ASHLEY, LUZERNE COUNTY (WBRE/WYOU-TV) — A former Luzerne County police officer used and abused his authority to force women to perform sexual favors. That cop appeared in federal court Friday to learn the penalty he must pay.
Mark Icker, 31, was an Ashley police officer when prosecutors say he would pull women over, intimidate them and force them into sex acts. This in exchange for cutting them a break on traffic charges or any other charge for that matter.
Today, a federal judge scolded him about his abuse of power and sentenced him to 15 years in prison.
“Mr. Icker do you want to say anything before your sentencing? To the women involved?” asked Eyewitness News Reporter Andy Mehalshick. Icker did not reply.
He pleaded guilty last November to abusing his authority as a police officer to obtain sexual favors from women while he was on duty in full uniform with the Ashley Police Department. He was first arrested in December of 2018 in connection with one victim. Then, four other women came forward with similar stories of sexual abuse by Icker. Icker said he was sorry at his sentencing.
“I apologize from the bottom of my heart to everyone in this case, especially the victims, I can’t imagine what they went through.”
Judge Malachy Mannion had strong words for Icker, “This case disgusts me. You abused a position of trust. You are supposed to protect the community—to protect these women. Instead you took advantage of them.”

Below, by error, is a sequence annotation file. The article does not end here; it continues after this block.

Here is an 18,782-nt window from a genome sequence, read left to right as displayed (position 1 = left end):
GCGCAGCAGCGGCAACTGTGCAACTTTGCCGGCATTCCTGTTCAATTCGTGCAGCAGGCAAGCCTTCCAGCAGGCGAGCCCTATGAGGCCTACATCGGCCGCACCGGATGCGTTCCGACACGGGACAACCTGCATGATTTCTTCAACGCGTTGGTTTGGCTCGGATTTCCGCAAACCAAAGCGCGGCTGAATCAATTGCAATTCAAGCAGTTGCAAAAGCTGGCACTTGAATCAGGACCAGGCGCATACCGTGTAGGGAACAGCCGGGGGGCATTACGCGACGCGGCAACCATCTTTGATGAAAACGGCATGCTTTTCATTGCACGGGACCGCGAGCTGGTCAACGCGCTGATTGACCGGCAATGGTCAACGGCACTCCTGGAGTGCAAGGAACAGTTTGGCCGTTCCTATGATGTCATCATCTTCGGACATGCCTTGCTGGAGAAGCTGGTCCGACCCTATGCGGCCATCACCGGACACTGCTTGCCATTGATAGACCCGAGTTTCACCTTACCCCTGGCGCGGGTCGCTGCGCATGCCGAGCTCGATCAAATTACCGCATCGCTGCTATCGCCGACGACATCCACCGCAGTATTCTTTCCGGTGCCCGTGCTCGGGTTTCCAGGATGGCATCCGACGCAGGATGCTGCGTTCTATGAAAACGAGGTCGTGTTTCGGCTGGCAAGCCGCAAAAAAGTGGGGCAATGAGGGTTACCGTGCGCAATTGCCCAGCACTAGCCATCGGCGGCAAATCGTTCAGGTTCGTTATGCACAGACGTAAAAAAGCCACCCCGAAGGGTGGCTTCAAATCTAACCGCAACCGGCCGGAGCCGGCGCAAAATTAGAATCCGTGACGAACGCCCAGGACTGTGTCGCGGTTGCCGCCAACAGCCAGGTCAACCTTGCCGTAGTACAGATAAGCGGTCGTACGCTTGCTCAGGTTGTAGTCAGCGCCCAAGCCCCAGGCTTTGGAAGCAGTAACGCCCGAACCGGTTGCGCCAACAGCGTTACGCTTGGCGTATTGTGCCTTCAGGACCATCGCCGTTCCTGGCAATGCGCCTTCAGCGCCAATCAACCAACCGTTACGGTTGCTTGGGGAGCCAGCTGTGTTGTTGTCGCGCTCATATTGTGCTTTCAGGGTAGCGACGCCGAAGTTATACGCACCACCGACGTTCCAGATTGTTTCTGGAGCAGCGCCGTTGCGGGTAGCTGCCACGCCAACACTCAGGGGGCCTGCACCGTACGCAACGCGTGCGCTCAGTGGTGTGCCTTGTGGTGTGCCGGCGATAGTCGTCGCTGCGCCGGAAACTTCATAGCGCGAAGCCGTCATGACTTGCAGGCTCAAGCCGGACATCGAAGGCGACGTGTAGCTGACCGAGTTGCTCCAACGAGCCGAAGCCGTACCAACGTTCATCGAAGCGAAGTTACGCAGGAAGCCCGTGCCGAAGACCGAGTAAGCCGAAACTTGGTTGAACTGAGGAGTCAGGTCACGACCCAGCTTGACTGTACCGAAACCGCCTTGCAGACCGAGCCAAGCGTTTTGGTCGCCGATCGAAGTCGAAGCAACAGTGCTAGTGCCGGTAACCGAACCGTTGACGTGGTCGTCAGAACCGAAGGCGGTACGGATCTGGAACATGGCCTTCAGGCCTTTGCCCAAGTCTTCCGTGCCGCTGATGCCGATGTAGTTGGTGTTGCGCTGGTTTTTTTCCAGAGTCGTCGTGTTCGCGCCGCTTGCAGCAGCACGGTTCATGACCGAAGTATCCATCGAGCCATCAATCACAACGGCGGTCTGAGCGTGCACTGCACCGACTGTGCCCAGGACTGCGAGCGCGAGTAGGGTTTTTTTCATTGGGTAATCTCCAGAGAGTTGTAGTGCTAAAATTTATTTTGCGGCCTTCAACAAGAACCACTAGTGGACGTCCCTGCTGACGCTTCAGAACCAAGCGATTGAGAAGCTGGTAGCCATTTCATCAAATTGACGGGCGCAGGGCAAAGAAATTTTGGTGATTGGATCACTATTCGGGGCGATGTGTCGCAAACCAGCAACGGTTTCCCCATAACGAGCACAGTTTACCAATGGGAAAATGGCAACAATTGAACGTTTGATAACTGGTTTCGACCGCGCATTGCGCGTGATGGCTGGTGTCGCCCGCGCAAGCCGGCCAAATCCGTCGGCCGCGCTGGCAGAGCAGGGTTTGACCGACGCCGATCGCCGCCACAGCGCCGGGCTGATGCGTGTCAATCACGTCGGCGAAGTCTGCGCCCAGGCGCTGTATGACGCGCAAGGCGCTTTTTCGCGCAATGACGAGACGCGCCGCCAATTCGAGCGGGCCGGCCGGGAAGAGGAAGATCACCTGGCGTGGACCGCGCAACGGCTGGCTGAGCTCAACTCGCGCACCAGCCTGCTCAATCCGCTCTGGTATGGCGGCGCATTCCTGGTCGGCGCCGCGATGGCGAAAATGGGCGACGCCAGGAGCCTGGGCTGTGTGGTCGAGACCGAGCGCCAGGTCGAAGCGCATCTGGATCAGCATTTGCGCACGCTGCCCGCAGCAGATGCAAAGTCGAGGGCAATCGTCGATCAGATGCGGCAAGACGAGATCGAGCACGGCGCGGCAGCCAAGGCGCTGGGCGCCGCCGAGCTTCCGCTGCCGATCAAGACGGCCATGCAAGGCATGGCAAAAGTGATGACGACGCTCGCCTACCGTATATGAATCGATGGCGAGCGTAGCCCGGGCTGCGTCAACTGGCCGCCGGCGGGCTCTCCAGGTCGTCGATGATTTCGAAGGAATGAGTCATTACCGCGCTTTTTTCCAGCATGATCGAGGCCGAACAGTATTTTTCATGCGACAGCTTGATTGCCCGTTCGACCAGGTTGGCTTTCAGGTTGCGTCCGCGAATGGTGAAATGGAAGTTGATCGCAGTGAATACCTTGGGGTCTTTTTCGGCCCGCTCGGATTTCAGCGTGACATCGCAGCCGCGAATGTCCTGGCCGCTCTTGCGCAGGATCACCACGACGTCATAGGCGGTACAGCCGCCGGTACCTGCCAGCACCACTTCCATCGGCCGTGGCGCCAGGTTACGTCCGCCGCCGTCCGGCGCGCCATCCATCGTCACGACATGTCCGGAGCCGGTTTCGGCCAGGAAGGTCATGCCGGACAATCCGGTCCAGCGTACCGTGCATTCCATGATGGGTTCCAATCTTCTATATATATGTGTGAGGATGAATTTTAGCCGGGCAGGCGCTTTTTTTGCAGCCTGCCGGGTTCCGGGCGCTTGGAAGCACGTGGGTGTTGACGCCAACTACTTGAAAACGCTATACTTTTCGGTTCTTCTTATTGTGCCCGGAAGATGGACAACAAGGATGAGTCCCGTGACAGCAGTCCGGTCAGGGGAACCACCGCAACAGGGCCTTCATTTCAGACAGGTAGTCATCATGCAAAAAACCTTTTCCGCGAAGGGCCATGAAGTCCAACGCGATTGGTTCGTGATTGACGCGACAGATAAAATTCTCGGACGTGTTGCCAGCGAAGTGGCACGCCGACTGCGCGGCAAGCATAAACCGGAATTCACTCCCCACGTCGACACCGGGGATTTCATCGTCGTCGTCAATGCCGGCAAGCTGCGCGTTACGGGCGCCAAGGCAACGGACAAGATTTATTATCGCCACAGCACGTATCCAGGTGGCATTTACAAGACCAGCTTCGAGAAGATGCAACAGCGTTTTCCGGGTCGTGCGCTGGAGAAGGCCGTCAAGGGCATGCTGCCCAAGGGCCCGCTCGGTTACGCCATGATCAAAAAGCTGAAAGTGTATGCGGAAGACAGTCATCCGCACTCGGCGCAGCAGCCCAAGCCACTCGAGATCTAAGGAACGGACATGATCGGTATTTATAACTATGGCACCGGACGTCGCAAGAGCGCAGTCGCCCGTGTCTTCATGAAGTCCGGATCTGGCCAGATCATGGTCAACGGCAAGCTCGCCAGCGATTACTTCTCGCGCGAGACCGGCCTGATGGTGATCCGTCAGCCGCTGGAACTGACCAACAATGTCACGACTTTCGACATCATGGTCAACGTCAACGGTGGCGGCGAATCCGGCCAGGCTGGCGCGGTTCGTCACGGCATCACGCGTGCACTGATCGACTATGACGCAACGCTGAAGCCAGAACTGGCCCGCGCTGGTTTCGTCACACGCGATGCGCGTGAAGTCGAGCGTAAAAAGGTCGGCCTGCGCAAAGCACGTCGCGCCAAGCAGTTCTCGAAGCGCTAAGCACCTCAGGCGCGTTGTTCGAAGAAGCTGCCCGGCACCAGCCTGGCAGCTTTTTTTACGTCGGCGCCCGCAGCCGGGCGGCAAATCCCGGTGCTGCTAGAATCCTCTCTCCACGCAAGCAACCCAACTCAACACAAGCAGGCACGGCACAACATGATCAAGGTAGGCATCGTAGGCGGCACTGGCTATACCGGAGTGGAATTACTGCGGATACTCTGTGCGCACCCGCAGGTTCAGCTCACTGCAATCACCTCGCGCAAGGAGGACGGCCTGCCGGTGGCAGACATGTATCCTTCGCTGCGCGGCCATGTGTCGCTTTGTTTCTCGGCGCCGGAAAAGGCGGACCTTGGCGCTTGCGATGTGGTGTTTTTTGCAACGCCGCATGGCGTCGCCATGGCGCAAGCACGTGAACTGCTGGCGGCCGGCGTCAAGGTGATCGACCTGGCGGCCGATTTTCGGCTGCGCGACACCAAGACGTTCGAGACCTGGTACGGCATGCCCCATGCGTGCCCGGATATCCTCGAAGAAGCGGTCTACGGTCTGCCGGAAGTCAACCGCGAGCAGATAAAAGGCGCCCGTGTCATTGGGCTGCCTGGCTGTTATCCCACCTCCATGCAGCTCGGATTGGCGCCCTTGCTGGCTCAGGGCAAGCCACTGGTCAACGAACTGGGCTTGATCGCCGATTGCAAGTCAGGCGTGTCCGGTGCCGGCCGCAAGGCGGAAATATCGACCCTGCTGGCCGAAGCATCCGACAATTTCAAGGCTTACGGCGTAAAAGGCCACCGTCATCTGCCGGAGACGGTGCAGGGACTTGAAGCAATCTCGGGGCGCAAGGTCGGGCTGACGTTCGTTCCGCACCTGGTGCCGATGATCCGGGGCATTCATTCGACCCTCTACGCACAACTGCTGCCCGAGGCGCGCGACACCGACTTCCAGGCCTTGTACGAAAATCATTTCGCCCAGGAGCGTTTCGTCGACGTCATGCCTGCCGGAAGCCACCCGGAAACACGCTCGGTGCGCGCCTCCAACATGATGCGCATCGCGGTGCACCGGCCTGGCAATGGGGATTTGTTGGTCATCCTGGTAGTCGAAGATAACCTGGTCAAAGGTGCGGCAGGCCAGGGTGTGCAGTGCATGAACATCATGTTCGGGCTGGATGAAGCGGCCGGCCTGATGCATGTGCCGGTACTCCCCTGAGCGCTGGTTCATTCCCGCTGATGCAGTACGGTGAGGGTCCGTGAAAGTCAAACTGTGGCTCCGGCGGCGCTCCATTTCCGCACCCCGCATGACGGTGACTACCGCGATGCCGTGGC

Judge Mannion says he was so disgusted by Icker’s actions that he rejected the terms of a plea agreement made between prosecutors and defense lawyers that called for a 12 year prison sentence. He increased the sentence to 15 years and ordered Icker to register as a sex offender, saying 12 years was not sufficient punishment for his crimes. Icker’s attorney talked about why his client committed these crimes.
“It was a breakdown of his family that then caused a mental lapse. The court understood that putting in mental health aspect as well,” said Atty. Bernard Brown.
Andy Mehalshick asked Icker for comment as he left court, “Mr. Icker did you want to say—I know you apologized in court—anything to the women?” He did not comment.
Two of the women who were victimized by Icker spoke out in court and they spoke to Eyewitness News after the sentencing. They had a lot to say. It’s been a very emotional time for them. Their interview can be found here.